Inside the uterus, the baby gets it’s daily supply of oxygen and nutrients through the placenta. This membrane is similar to a tube that is attached to the placenta’s wall where the exchange of nutrients and oxygen happens. It is filled with a jelly-like substance and includes 2 arteries and 1 vein for the movement of all the essentials to and from the baby’s body.
After birth, the umbilical cord is then cut leaving at least an inch attached to the baby’s body. This remaining section of the umbilical cord is called a stump, which will automatically dry out and fall off a few days after the baby is delivered.
The stump is meant to be cleaned daily to avoid infection. In this article, we will be discussing some of the important things regarding umbilical cord care and other information related to the stump.
Back in the day, the stump was being cleaned using alcohol and water. However, as time changes, professionals have now switched to only using water to clean the stump which is deemed to be also as effective.
Keep on reading to learn more.
How Long Does It Take for The Umbilical Cord to Fall Off?
In normal circumstances, the umbilical stump dries and falls off one week after delivery and this could extend up until the third week in some cases. The stump, while it dries, turns black and there could be a MINIMAL discharge, this discharge is a sign of a healing wound. Any abnormal signs and symptoms such as excessive discharge or yellowish liquid from the location of the stump may signal infection.
What Are the Tips You Can Give Me To Properly Take Care Of The Cord Stump?
As first-time mothers, it can get quite intimidating to handle the stump or to clean it on your own because you might think that it is a truly delicate part of your baby’s body. Especially that it is definitely attached to the navel. However, fear not, as cleaning the umbilical stump is not as hard as you imagine it to be!
Here are a few tips to help you clean your baby’s stump for faster healing:
- Cleaning your baby’s umbilical stump does not require the use of any added soap or even alcohol. Lukewarm water or even a damp washcloth is enough to clean the area, removing dirt or any sticky residue covering the stump. The cleaning process can even be a part of the baby’s usual bathing routine.
- Keep the area dry at all times. Moisture can only aggravate the build-up or growth of bacteria and other microorganisms that can lead to an infection. After cleaning the umbilical stump, it is best to let the area air dry and avoid covering it up as much as possible to prevent accumulation of moisture. Letting it air dry also hastens wound healing.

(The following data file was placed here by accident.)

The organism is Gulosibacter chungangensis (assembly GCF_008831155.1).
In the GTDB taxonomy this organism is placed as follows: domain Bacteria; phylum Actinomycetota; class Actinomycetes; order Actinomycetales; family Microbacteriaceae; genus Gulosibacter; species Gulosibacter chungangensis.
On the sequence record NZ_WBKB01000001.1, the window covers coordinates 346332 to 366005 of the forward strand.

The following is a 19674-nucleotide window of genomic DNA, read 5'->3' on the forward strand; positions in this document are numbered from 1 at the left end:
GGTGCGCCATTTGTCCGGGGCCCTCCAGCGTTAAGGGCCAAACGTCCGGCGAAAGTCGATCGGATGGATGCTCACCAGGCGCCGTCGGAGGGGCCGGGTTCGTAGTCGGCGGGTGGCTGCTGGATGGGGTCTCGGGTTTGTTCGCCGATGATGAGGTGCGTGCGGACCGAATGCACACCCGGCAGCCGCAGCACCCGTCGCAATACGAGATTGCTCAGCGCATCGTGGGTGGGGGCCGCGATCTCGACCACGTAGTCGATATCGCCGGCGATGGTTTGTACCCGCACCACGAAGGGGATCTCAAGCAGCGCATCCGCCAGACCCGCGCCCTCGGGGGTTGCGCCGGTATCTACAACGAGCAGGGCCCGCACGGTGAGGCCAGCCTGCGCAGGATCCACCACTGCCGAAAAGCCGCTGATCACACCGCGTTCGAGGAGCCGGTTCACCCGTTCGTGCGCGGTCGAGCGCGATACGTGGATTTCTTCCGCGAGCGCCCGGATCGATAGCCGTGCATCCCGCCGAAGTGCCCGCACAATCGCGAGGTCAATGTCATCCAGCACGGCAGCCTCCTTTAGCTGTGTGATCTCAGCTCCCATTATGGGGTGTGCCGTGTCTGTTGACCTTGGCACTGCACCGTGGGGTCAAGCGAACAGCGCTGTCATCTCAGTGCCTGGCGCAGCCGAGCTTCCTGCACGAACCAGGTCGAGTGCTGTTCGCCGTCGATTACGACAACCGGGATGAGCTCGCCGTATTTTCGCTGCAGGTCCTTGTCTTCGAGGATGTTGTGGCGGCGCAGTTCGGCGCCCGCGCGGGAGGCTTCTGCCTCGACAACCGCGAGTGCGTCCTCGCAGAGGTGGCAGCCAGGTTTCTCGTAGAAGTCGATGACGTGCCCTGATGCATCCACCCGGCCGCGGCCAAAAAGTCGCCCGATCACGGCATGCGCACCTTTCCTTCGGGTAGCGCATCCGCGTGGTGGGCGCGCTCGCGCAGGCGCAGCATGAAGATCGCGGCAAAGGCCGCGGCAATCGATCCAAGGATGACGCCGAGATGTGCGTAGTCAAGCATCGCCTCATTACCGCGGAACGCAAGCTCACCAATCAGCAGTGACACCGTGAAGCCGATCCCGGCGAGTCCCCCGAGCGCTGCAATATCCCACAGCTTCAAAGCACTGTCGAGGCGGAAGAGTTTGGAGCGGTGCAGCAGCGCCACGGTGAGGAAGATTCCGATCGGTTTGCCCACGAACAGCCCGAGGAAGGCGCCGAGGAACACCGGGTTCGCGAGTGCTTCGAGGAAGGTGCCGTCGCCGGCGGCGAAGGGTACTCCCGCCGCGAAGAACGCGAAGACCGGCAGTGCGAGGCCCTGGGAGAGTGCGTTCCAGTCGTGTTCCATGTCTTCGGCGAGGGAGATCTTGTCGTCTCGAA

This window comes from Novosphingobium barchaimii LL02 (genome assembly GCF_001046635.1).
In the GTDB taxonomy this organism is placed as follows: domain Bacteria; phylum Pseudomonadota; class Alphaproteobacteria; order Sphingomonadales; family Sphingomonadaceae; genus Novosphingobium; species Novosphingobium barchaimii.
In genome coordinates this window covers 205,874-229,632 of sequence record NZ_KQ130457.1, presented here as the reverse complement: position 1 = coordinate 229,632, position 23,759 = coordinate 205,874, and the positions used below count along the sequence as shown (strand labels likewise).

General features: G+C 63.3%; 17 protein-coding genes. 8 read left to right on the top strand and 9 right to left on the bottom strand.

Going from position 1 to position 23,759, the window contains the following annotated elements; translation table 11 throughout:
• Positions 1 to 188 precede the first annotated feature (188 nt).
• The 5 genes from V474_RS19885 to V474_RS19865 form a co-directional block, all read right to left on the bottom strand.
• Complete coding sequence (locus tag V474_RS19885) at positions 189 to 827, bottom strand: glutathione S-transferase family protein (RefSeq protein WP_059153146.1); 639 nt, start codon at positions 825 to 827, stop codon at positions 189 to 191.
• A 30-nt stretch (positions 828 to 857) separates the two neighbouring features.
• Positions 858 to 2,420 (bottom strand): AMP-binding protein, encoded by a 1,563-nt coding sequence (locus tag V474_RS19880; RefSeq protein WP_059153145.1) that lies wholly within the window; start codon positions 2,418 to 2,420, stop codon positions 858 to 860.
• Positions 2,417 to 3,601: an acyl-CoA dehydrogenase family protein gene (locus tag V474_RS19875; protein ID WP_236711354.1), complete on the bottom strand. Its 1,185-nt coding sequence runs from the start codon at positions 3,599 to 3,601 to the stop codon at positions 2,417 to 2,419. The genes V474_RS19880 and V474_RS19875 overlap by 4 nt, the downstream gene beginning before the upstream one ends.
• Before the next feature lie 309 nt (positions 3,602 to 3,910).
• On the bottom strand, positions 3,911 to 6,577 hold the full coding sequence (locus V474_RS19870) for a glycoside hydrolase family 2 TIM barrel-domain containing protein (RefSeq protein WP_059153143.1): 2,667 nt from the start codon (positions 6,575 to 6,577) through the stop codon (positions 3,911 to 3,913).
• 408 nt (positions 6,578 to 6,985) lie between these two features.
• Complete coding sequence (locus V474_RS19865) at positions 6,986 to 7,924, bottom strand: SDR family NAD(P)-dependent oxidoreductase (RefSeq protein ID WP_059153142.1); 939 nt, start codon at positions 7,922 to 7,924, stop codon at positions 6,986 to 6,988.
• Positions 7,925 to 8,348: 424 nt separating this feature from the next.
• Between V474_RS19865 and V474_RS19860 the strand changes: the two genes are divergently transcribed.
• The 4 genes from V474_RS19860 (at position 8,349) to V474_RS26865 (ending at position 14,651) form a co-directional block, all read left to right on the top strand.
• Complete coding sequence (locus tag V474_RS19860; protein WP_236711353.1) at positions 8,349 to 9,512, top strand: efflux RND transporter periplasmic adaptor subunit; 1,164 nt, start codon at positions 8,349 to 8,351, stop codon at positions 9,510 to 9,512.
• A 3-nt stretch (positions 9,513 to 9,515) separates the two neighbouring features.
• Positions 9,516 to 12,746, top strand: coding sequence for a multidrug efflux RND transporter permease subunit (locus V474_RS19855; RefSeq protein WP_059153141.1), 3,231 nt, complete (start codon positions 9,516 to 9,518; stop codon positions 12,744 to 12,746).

- Stop touching the stump. Frequently touching the stump exposes it to bacteria that can cause infection. Stop picking on the scabs and let the stump heal naturally to prevent any bleeding or scarring around the area.
- Never ever pull the stump even if it’s already hanging loosely off the navel. Pulling off the stump causes bleeding which you do not want to happen.
How Will I Know If the Stump Is Infected?
There are factors that cause the stump to be infected. As much as possible, the factors listed below are the things you may want to avoid if you want to let the stump heal faster and avoid any signs of infection.
- There is a presence of abnormal discharge such as yellowish, reddish, or greenish substance oozing out of the belly button or stump.
- The umbilical stump feels hot to touch.
- The baby cries whenever the area is touched and this is a possible sign that there is pain or an unwanted sensation that aggravates the child.
- Fever is present and the baby is irritated even from mild stimulations from the environment.
- The baby may experience a decrease in appetite.
- If any of these signs and symptoms are present, the best course of action to take is to call the baby’s doctor immediately. The physician may prescribe a antibiotic to help deal with the infection.
What Should I Do After the Stump Falls Out?
After the cord stump falls out, you may notice a slight discharge like a blood-tinged substance that should be very minimal in amount. The area where the stump falls out appear raw, but this is something you do not need to worry about.
In some rare cases, the discharge after the cord falls out can be a bit yellowish in color due to the scarring around the area. Again, this is something not be worried about immediately as this clears up in a week. However, if the discharge prolongs and other symptoms such as fever and irritation is present, call the doctor immediately.
Keep in mind as well that if the stump does not automatically fall out by the time the baby reaches his or her 3rd week after delivery, you also need to call the doctor for prompt medical attention.
Author: Patricia Magno RN